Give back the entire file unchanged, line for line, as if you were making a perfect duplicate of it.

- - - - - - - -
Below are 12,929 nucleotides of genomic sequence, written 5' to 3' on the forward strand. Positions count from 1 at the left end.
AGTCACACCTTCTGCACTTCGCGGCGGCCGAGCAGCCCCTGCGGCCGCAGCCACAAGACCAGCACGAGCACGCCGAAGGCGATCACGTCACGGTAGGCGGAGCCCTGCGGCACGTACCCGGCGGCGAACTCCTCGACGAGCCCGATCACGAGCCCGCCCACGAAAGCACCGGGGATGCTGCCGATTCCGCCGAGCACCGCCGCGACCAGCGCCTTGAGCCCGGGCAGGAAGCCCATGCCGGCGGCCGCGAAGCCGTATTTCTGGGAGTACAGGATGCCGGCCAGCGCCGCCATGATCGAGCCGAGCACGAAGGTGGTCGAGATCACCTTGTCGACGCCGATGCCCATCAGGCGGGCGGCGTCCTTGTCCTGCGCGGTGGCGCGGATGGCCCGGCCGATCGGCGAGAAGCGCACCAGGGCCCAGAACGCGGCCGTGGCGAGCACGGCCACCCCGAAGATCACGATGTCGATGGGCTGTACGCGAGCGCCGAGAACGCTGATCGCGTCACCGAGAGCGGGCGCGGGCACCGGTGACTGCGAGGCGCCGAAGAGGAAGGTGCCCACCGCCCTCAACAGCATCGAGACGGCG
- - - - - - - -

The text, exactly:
Below are 12,929 nucleotides of genomic sequence, written 5' to 3' on the forward strand. Positions count from 1 at the left end.
AGTCACACCTTCTGCACTTCGCGGCGGCCGAGCAGCCCCTGCGGCCGCAGCCACAAGACCAGCACGAGCACGCCGAAGGCGATCACGTCACGGTAGGCGGAGCCCTGCGGCACGTACCCGGCGGCGAACTCCTCGACGAGCCCGATCACGAGCCCGCCCACGAAAGCACCGGGGATGCTGCCGATTCCGCCGAGCACCGCCGCGACCAGCGCCTTGAGCCCGGGCAGGAAGCCCATGCCGGCGGCCGCGAAGCCGTATTTCTGGGAGTACAGGATGCCGGCCAGCGCCGCCATGATCGAGCCGAGCACGAAGGTGGTCGAGATCACCTTGTCGACGCCGATGCCCATCAGGCGGGCGGCGTCCTTGTCCTGCGCGGTGGCGCGGATGGCCCGGCCGATCGGCGAGAAGCGCACCAGGGCCCAGAACGCGGCCGTGGCGAGCACGGCCACCCCGAAGATCACGATGTCGATGGGCTGTACGCGAGCGCCGAGAACGCTGATCGCGTCACCGAGAGCGGGCGCGGGCACCGGTGACTGCGAGGCGCCGAAGAGGAAGGTGCCCACCGCCCTCAACAGCATCGAGACGGCG